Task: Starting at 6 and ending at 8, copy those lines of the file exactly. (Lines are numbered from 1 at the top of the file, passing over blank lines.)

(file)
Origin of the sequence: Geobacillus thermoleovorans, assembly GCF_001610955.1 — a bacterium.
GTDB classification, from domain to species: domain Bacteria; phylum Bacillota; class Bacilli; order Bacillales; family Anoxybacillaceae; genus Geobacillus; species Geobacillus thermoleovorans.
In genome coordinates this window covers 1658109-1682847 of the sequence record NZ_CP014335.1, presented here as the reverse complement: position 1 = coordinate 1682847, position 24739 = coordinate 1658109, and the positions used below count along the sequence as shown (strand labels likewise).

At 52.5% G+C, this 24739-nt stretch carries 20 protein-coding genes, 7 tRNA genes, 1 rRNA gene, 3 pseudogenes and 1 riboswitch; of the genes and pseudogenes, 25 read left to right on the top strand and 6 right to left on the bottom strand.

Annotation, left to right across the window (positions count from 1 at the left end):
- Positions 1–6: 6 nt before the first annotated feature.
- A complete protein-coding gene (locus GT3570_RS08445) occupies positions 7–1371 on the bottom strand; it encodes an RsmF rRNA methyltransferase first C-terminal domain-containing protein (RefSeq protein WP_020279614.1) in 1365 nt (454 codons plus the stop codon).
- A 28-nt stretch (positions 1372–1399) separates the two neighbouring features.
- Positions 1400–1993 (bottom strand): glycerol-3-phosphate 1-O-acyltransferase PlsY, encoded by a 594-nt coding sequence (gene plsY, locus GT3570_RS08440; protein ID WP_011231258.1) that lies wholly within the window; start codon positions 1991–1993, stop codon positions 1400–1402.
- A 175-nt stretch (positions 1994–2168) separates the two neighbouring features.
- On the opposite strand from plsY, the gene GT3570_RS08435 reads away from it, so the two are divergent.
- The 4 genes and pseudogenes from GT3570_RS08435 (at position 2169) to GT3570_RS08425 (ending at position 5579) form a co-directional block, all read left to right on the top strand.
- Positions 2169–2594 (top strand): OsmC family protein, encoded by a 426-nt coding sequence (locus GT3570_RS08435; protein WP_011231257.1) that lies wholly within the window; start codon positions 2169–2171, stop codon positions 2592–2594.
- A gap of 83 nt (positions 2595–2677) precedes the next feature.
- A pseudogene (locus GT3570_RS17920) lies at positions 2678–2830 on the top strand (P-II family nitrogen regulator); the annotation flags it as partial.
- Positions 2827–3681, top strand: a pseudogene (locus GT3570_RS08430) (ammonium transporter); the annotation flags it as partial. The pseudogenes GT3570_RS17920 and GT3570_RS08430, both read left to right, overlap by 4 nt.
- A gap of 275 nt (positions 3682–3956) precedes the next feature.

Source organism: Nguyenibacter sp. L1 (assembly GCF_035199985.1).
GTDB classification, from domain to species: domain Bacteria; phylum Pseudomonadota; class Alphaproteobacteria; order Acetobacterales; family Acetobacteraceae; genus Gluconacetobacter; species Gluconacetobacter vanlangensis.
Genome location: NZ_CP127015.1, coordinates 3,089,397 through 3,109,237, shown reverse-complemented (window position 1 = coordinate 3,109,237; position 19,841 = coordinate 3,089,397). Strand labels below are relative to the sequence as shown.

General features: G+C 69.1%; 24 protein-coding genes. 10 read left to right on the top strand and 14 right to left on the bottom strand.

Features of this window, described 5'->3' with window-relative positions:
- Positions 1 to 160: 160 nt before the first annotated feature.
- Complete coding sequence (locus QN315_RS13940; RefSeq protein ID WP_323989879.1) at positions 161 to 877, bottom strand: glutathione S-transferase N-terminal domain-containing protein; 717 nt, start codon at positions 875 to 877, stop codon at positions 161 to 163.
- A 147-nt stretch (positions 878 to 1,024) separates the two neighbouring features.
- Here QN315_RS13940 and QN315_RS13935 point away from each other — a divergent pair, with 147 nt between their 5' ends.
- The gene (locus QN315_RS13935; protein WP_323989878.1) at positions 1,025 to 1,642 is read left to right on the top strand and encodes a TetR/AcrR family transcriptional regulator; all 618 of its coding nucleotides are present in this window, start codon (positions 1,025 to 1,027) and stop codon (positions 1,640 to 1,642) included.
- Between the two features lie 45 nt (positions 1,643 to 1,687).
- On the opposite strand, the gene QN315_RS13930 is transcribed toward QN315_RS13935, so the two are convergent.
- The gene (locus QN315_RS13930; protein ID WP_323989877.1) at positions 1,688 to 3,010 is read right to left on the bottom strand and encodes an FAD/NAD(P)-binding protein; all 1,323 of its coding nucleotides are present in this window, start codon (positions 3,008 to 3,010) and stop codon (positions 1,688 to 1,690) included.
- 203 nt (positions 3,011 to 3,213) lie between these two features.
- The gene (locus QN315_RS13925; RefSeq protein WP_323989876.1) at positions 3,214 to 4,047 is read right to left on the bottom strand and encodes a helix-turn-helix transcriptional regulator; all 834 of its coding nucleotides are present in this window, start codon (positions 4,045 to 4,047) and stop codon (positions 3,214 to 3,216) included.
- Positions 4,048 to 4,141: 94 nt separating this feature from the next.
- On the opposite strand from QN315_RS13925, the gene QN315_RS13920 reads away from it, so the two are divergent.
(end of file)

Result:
- Positions 1–6: 6 nt before the first annotated feature.
- A complete protein-coding gene (locus GT3570_RS08445) occupies positions 7–1371 on the bottom strand; it encodes an RsmF rRNA methyltransferase first C-terminal domain-containing protein (RefSeq protein WP_020279614.1) in 1365 nt (454 codons plus the stop codon).
- A 28-nt stretch (positions 1372–1399) separates the two neighbouring features.